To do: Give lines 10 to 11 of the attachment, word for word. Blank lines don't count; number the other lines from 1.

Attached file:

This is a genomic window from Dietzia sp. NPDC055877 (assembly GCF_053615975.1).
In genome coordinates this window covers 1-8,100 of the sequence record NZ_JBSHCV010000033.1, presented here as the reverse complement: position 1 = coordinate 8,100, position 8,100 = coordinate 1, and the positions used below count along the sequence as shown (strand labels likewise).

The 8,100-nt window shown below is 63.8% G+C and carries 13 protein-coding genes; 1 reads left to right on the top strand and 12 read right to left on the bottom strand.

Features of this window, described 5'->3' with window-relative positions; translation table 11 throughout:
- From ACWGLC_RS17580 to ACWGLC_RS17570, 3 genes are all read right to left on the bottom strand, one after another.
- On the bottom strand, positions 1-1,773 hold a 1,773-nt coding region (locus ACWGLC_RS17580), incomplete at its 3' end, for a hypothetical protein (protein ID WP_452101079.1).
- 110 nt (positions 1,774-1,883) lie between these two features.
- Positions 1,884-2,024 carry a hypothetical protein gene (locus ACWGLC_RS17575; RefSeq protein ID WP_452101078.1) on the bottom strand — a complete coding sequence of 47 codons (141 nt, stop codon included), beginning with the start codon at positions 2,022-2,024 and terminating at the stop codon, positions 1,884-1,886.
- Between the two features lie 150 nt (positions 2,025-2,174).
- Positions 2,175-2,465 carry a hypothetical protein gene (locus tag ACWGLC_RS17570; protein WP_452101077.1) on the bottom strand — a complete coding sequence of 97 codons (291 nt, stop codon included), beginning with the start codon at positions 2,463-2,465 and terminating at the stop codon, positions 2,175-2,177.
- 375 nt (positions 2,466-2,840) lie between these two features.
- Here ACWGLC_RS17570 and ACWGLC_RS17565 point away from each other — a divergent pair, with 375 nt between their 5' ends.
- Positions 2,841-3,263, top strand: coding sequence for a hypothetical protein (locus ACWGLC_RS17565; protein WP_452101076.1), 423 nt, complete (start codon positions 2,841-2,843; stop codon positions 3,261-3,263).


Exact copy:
- Positions 2,175-2,465 carry a hypothetical protein gene (locus tag ACWGLC_RS17570; protein WP_452101077.1) on the bottom strand — a complete coding sequence of 97 codons (291 nt, stop codon included), beginning with the start codon at positions 2,463-2,465 and terminating at the stop codon, positions 2,175-2,177.
- 375 nt (positions 2,466-2,840) lie between these two features.